Kosumi Steet will be the name of a new road between Alder and Webb Avenues. (City of Chilliwack Webmap)

Kosumi Steet will be the name of a new road between Alder and Webb Avenues. (City of Chilliwack Webmap)

New Chilliwack street name will honour Japanese-Canadian family

Kosumi Street was the suggestion for the new north-south road connecting Alder and Webb Avenues

A new road under construction in Sardis will be named after a Japanese-Canadian family with roots in Chilliwack dating back to 1924.

Council approved the name “Kosumi Street” for the new north-south road being built to connect Alder and Webb Avenue.

Kosumi Street was the suggestion put forth to council by City of Chilliwack’s heritage advisory committee, and honours a Japanese-Canadian family that arrived in Chilliwack in 1924.

Committee members brainstormed a range of street name suggestions with historical ties to Chilliwack including: Cannery, Chambers, Ball, Kelly, Sicker, Isfeld, as well as Kosumi.

“Acknowledging that each name had merit, committee members noted that this was an opportunity to acknowledge Chilliwack’s diverse historical background, honouring the name of a Japanese-Canadian family whose history in the community dates back to 1924, and who were moved to a relocation camp in 1942; finally returning to Sardis in 1949 to work at Orion Bowman before retiring in 1955.”

The background information provided by the Chilliwack Museum and Archives indicates that Shin and Yori Kosumi moved to Chilliwack from Mayne Island, B.C. in 1924.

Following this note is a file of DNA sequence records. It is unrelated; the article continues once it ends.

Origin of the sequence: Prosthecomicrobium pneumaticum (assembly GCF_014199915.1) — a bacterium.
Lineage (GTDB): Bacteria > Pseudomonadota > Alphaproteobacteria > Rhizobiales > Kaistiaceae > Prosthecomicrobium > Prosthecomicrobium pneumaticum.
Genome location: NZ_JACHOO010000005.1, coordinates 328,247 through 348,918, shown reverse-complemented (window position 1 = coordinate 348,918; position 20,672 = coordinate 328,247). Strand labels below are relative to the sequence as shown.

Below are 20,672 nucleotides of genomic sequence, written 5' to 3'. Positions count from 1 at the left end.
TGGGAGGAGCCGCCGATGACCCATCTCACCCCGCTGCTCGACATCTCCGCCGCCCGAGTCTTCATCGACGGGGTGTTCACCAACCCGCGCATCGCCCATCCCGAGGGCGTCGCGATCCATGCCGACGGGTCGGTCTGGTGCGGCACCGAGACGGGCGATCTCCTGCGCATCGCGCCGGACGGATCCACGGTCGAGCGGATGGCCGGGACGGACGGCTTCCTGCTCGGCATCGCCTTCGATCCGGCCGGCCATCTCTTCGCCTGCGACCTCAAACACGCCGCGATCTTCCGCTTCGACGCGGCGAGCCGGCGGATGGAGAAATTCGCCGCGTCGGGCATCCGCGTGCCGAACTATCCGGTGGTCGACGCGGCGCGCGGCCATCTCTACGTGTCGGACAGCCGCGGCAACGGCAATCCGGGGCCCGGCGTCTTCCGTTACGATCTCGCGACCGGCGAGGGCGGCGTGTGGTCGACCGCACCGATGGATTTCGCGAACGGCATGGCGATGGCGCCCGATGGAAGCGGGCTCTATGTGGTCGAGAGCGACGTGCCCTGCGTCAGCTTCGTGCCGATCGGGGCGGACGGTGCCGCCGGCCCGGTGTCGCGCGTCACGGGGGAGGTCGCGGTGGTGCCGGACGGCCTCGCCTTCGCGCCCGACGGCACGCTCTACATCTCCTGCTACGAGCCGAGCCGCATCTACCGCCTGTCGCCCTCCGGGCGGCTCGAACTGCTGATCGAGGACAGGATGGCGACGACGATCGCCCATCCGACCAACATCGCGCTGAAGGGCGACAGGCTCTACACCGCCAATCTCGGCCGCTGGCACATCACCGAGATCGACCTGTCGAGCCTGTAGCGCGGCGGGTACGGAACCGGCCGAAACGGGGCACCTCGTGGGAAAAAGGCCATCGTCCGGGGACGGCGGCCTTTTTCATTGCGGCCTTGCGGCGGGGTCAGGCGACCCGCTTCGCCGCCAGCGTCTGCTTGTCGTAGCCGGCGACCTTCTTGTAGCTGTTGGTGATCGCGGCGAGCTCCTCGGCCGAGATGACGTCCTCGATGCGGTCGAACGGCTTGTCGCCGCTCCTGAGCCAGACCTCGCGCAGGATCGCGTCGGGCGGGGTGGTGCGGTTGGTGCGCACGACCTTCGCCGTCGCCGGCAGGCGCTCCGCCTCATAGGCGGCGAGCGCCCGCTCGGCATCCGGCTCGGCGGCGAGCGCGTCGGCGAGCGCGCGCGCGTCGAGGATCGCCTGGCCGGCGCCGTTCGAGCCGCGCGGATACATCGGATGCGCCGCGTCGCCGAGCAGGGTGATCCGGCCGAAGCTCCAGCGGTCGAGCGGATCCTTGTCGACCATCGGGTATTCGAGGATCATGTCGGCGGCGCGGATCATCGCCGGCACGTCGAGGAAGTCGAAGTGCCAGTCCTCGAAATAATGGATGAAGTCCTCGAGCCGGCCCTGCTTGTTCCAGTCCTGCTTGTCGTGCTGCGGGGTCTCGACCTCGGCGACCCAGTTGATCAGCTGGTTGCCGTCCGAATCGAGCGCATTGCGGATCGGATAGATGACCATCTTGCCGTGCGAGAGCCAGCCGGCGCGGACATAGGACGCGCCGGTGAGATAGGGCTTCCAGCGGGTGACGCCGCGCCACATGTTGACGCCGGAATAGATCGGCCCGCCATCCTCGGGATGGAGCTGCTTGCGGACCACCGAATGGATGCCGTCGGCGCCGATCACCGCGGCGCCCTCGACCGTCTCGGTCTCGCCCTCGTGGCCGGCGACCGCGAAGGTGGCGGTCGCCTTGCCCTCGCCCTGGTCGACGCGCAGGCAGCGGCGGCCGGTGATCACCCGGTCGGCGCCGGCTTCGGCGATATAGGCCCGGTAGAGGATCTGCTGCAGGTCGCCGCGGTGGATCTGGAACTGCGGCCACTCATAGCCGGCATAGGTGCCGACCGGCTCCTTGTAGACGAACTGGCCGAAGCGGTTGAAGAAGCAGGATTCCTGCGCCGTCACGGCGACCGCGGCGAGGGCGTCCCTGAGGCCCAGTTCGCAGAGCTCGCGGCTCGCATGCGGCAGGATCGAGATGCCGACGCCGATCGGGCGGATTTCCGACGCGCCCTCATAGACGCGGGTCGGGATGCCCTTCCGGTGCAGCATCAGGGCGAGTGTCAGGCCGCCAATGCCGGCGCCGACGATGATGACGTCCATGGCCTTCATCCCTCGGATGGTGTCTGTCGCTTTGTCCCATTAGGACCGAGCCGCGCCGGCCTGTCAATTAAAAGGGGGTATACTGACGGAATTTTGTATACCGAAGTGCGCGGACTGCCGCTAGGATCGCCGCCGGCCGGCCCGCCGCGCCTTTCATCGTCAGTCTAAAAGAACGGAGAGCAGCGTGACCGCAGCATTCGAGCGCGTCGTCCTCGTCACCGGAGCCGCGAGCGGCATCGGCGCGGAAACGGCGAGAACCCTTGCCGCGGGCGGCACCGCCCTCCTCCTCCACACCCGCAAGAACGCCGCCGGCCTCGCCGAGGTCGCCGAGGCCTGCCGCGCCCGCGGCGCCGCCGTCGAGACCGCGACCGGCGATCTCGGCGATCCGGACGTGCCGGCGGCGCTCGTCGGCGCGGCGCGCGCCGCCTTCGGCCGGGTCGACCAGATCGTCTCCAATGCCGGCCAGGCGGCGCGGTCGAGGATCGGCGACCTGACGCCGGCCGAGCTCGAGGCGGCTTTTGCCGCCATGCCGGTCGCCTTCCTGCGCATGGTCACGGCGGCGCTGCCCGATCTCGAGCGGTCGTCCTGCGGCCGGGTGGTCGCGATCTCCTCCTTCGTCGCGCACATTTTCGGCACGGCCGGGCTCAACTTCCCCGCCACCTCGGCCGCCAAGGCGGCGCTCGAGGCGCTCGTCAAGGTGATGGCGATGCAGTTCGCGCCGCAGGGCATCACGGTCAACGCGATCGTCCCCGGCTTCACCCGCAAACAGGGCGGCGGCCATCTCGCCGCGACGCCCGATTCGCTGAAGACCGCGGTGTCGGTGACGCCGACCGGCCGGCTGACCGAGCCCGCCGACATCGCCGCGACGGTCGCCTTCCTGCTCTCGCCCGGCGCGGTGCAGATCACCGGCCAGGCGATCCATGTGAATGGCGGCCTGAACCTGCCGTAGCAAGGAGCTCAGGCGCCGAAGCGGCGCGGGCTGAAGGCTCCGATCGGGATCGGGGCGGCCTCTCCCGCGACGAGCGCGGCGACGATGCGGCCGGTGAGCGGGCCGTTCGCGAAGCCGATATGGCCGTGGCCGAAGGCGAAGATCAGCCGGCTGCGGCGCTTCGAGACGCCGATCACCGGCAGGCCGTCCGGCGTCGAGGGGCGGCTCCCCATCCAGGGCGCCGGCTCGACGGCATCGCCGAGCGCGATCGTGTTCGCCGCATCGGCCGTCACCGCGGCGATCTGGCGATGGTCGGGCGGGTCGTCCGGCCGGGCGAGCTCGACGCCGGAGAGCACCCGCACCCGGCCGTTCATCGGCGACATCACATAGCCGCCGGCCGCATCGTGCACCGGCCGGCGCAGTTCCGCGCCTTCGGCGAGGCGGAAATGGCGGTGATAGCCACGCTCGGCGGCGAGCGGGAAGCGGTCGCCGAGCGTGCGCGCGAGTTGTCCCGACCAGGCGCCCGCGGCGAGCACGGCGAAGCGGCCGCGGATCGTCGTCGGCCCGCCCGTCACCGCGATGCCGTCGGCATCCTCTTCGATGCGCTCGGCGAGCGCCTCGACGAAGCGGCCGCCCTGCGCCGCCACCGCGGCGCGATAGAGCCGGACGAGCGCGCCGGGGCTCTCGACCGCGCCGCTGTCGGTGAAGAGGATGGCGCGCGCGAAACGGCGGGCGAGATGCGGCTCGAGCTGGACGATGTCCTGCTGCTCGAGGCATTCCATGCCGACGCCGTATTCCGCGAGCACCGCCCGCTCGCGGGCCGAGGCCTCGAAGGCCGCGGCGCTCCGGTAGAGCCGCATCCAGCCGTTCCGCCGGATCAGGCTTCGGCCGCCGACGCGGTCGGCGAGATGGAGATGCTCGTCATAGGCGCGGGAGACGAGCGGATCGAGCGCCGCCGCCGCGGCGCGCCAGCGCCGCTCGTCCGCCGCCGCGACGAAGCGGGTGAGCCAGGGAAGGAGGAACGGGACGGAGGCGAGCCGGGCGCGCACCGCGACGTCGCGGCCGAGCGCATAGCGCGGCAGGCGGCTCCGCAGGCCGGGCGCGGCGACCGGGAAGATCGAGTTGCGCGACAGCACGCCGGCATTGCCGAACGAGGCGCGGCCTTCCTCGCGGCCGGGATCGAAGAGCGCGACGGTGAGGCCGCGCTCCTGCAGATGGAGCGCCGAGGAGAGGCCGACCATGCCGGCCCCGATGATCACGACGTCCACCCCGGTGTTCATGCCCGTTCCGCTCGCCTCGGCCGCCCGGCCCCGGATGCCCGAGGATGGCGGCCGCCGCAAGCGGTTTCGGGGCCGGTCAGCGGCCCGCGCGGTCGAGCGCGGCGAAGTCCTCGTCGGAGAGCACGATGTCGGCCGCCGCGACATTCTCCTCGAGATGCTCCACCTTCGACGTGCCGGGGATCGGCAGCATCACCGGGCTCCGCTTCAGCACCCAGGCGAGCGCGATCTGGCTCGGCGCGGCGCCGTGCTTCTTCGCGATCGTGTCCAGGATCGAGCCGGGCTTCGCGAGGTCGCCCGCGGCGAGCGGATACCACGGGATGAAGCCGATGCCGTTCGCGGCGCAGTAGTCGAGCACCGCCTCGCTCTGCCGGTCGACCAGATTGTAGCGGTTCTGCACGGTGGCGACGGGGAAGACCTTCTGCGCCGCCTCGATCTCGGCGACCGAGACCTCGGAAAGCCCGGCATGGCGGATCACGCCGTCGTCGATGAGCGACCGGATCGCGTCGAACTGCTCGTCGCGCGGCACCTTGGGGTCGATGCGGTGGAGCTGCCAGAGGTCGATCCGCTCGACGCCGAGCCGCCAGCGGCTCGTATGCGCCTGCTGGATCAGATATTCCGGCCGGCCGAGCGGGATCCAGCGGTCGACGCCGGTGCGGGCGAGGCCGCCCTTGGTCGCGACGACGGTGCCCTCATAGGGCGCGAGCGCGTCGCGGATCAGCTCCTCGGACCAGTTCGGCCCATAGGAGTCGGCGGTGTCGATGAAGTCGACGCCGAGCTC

“Shin Kosumi worked in the woods as a high rigger at Orion Bowman,” according the museum.

The family was among the 23,000 Japanese Canadians in B.C. who were relocated during the Second World War in 1942. They were sent to an internment camp, but sought to return to Chilliwack as soon as they were able to.

For several years after the war the Kosumis worked in Ontario until in 1949 when permission was granted for all Japanese-Canadians to return to the West Coast or wherever they chose to settle in Canada.

The family gravitated back to Sardis. Shin Kosumi resumed employment at working in the woods as a timekeeper for Orion Bowman, while his wife Yori Kosumi also worked for Bowman’s packing shingles, until the couple retired to Surrey in 1955.

“According to a brief biography written by their son, when Shin was not working in the woods, he could be found along the Vedder River,” according to the staff report in the Oct. 20 council meeting package. “Shin was an avid steelhead fisherman and usually won prizes in the annual steelhead derby.”

READ MORE: Surrey renamed street

READ MORE: Henderson Street named after pioneering family


Do you have something to add to this story, or something else we should report on? Email:
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